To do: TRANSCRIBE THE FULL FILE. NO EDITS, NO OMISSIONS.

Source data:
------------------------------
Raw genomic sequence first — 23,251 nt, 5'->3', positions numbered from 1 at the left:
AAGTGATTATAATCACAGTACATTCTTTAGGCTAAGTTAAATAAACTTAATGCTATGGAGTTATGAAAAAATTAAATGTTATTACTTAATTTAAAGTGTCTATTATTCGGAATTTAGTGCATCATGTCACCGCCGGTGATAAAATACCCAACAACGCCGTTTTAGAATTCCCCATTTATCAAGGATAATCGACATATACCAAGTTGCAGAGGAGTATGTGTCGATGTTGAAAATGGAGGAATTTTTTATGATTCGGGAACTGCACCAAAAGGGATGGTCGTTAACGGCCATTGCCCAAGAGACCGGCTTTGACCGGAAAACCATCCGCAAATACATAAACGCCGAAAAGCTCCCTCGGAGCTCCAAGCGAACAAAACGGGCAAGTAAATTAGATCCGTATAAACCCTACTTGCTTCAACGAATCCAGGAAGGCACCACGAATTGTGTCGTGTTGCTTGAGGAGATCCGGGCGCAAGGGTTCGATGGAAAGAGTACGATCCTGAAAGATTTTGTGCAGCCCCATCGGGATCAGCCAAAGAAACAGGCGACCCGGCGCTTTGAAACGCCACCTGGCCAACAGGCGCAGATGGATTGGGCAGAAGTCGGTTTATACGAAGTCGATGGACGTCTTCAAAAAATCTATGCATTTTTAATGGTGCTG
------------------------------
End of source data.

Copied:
Raw genomic sequence first — 23,251 nt, 5'->3', positions numbered from 1 at the left:
AAGTGATTATAATCACAGTACATTCTTTAGGCTAAGTTAAATAAACTTAATGCTATGGAGTTATGAAAAAATTAAATGTTATTACTTAATTTAAAGTGTCTATTATTCGGAATTTAGTGCATCATGTCACCGCCGGTGATAAAATACCCAACAACGCCGTTTTAGAATTCCCCATTTATCAAGGATAATCGACATATACCAAGTTGCAGAGGAGTATGTGTCGATGTTGAAAATGGAGGAATTTTTTATGATTCGGGAACTGCACCAAAAGGGATGGTCGTTAACGGCCATTGCCCAAGAGACCGGCTTTGACCGGAAAACCATCCGCAAATACATAAACGCCGAAAAGCTCCCTCGGAGCTCCAAGCGAACAAAACGGGCAAGTAAATTAGATCCGTATAAACCCTACTTGCTTCAACGAATCCAGGAAGGCACCACGAATTGTGTCGTGTTGCTTGAGGAGATCCGGGCGCAAGGGTTCGATGGAAAGAGTACGATCCTGAAAGATTTTGTGCAGCCCCATCGGGATCAGCCAAAGAAACAGGCGACCCGGCGCTTTGAAACGCCACCTGGCCAACAGGCGCAGATGGATTGGGCAGAAGTCGGTTTATACGAAGTCGATGGACGTCTTCAAAAAATCTATGCATTTTTAATGGTGCTG